On the way up, we met many descending trekkers; some returning from Gangbal, some from Trunkhol and some had travelled even beyond. All of them had equal praise for the beauty awaiting us.
“It’s totally worth it,” one of the trekkers told us on his way back. The very remark instantly filled us with an insurmountable amount of renewed energy as we continued to trek through the mountains.
Within some more time, we reached Hotel Khidmat, a dhaba-cum-refreshment point run by a Gujjar known as “Gaami Bhai.” It was at this point that we had tea and biscuits and after expressing our gratitude, continued on our track.
“I wouldn’t mind walking for another ten hours, provided that the track is like this from here on,” I said to one of my friends.
The track after the refreshment point is much gentle as compared to the Butsheri climb. Some two hours after the refreshment point, the density of the forests gives way to lush meadows — a welcome sight. The greenery was soothing and provided gentle respite to the eyes and the mind. On the way, there are streams that flow beneath big round boulders. The pastures are smooth and majestic.
Upon reaching a pasture land topped with two beautiful huts, we contemplated pitching the tent but ultimately decided to do otherwise.
Our decision bestowed upon us the arduous task of continuing our tiresome trek, at least for another two and a half hours.
But the very same decision also bestowed upon us the blessing of witnessing the early one of the grand spectacles of nature known as Mount Harmukh—a mountain with a peak elevation of 5142 meters, lying in the Northwestern Himalayan range with the Karakoram range bordering it on the north and the Kashmir Valley on the south. A glacier majestically sits in its lap and the water from this melting glacier feeds the Gangbal lake and the Nundkol lake, the latter being the place where we pitched our tent.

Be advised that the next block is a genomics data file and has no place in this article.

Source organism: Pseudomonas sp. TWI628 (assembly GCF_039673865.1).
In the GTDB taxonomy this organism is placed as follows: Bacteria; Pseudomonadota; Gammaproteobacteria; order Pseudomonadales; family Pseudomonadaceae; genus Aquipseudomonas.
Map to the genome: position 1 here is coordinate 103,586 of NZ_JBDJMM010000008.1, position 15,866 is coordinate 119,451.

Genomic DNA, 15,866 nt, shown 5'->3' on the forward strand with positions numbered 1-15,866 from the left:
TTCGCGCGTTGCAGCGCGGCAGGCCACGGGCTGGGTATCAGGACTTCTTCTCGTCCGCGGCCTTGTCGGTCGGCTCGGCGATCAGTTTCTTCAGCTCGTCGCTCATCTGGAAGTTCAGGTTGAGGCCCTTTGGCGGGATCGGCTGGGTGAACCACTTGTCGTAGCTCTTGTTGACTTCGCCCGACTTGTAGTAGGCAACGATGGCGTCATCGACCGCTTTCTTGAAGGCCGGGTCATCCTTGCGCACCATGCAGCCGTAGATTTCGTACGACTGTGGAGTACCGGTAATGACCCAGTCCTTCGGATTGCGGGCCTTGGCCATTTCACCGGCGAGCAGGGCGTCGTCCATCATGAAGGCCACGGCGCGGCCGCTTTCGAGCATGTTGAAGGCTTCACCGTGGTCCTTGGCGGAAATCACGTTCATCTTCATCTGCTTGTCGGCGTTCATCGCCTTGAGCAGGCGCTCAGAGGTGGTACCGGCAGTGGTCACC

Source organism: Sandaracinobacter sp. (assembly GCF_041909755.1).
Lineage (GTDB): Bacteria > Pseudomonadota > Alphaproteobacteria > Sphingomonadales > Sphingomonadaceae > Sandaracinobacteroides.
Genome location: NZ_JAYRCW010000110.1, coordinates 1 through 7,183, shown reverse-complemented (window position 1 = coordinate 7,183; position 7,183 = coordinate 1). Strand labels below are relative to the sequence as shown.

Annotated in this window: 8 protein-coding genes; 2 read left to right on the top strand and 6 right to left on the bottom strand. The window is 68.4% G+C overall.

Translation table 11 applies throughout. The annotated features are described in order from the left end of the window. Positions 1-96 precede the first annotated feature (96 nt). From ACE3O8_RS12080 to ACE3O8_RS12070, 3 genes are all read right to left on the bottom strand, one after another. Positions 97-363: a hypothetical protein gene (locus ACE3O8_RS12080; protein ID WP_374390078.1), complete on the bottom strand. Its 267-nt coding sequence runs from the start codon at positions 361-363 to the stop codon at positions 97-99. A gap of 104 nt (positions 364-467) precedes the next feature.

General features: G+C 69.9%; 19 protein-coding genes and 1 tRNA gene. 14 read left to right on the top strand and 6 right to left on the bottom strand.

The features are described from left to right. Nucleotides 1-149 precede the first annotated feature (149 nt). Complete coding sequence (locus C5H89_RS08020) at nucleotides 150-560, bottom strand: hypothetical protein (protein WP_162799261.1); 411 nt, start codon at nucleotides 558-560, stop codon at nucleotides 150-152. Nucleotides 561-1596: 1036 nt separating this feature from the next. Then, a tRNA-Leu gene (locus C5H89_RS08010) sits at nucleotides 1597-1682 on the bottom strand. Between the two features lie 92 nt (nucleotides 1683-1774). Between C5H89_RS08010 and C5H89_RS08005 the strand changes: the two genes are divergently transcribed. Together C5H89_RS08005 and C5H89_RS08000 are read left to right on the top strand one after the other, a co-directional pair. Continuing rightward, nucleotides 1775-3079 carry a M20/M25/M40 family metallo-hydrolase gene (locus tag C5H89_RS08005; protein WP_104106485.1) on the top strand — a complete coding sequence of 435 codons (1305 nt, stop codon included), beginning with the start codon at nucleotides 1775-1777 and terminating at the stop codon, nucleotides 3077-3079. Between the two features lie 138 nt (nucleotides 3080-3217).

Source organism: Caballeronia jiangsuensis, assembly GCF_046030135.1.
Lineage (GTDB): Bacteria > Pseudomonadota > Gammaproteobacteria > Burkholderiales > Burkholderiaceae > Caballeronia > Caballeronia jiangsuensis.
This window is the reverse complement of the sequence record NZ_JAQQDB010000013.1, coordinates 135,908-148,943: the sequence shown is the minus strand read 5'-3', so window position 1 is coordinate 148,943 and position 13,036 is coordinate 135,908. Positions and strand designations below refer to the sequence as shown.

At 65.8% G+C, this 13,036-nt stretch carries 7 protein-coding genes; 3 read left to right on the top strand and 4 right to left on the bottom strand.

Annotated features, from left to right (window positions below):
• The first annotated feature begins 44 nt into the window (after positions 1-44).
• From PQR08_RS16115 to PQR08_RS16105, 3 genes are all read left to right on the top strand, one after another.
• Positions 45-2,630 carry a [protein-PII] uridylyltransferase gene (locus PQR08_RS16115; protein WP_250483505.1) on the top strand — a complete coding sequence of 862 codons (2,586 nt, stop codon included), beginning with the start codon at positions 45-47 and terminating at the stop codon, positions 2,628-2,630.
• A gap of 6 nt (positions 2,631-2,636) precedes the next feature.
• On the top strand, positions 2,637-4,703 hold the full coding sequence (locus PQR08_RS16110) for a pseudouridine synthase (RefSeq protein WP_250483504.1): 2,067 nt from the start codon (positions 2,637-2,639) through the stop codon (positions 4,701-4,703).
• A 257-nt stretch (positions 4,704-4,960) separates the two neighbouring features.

Too exhausted to do much, we quickly prepared dinner and hastily ate it, jumping into our sleeping bags. The morning held a secret.
The moment I opened the chain of my tent in the morning was the exact moment that I fell short of words to express.
Bright sunlight tearing through the curtains of clouds to fall upon the now glittering water of the Nundkol Lake. Washing my face with that water was priceless. The refreshment that I felt was unprecedented. A half-hour climb and you reach the Gangbal Lake. This lake is blocked from sight by a hill which means that you cannot see the Gangbal Lake if you are at Nundkol itself.
The landscape didn’t cease to amaze me for a single moment during the course of the next three days that we stayed there. Every angle is amazing; every piece of land beautiful; every sight encapsulating and every minute of time relaxing.
No phone calls to disturb you. No social network notifications to bug you. No calls for deadlines to stress you. No calls from the office that boss wants to see you NOW.
Just you and nature, as pure a relationship as it gets, with honest beauty smiling in the background. The scene reminds me of one of Lord Byron’s famous lines:
“There is a pleasure in the pathless woods;
There is a rapture on the lonely shore;
There is society, where none intrudes,
By the deep sea, and music in its roar:
I love not man the less, but Nature more…”
Once you come from this visit back to your place, a lot of things and sights become totally mundane, (for time being though). Too beautiful to be put in words would be an understatement for what I witnessed.